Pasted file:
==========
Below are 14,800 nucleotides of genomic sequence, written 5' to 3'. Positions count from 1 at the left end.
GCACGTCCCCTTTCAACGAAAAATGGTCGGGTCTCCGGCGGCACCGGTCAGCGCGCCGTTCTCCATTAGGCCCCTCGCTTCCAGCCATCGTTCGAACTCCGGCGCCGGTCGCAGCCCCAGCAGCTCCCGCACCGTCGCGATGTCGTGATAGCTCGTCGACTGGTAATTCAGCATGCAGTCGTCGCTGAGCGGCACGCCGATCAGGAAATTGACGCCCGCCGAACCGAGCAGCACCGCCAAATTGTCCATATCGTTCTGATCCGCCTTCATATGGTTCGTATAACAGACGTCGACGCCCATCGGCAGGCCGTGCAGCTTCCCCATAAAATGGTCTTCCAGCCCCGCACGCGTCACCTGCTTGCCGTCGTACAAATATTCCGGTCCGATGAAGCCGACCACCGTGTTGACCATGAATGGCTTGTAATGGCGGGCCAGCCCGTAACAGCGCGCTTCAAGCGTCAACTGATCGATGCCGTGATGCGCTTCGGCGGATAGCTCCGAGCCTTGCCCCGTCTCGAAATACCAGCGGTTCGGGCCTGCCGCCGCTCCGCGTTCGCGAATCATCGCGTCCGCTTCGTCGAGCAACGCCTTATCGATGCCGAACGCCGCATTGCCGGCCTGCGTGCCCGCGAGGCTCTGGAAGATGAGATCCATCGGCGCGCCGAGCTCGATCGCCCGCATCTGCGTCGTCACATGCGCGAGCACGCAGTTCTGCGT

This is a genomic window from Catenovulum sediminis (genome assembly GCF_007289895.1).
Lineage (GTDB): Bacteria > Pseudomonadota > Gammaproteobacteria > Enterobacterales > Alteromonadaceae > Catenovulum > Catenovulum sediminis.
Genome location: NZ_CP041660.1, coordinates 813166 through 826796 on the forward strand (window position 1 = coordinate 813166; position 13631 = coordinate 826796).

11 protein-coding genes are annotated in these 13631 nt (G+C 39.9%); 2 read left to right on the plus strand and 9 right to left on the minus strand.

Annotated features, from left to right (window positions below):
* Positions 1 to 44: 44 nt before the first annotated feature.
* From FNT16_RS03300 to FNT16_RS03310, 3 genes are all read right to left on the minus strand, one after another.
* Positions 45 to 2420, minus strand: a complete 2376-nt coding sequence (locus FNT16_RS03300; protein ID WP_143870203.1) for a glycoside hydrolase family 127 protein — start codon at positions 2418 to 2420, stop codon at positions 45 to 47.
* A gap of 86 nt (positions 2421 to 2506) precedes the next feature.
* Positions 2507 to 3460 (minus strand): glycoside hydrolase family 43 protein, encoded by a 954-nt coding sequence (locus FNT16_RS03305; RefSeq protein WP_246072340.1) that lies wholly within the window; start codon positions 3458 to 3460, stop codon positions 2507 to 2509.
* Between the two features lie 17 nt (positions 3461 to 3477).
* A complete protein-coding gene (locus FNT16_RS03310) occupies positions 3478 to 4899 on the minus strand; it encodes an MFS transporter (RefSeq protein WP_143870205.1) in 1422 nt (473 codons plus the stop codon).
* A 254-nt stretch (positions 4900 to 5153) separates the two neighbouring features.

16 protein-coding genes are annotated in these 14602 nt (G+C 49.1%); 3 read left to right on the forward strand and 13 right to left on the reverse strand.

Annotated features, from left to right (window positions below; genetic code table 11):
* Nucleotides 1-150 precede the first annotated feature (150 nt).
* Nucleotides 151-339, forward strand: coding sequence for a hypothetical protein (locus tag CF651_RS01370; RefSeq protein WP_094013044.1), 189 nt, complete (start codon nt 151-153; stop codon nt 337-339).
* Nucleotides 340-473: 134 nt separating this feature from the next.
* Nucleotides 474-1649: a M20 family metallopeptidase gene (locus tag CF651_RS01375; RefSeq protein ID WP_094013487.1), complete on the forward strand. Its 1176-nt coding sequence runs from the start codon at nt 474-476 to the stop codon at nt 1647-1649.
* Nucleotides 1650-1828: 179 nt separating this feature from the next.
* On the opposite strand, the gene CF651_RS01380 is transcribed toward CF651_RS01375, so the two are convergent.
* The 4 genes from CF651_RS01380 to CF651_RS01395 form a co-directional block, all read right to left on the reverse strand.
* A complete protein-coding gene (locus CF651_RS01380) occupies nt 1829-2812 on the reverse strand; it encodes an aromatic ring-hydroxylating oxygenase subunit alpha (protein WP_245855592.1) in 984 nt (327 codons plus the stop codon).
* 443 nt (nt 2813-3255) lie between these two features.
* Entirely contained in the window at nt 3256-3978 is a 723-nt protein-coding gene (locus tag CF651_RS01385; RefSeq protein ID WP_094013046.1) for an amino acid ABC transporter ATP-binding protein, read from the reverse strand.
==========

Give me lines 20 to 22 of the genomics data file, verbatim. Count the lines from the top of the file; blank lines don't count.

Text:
* Nucleotides 340-473: 134 nt separating this feature from the next.
* Nucleotides 474-1649: a M20 family metallopeptidase gene (locus tag CF651_RS01375; RefSeq protein ID WP_094013487.1), complete on the forward strand. Its 1176-nt coding sequence runs from the start codon at nt 474-476 to the stop codon at nt 1647-1649.
* Nucleotides 1650-1828: 179 nt separating this feature from the next.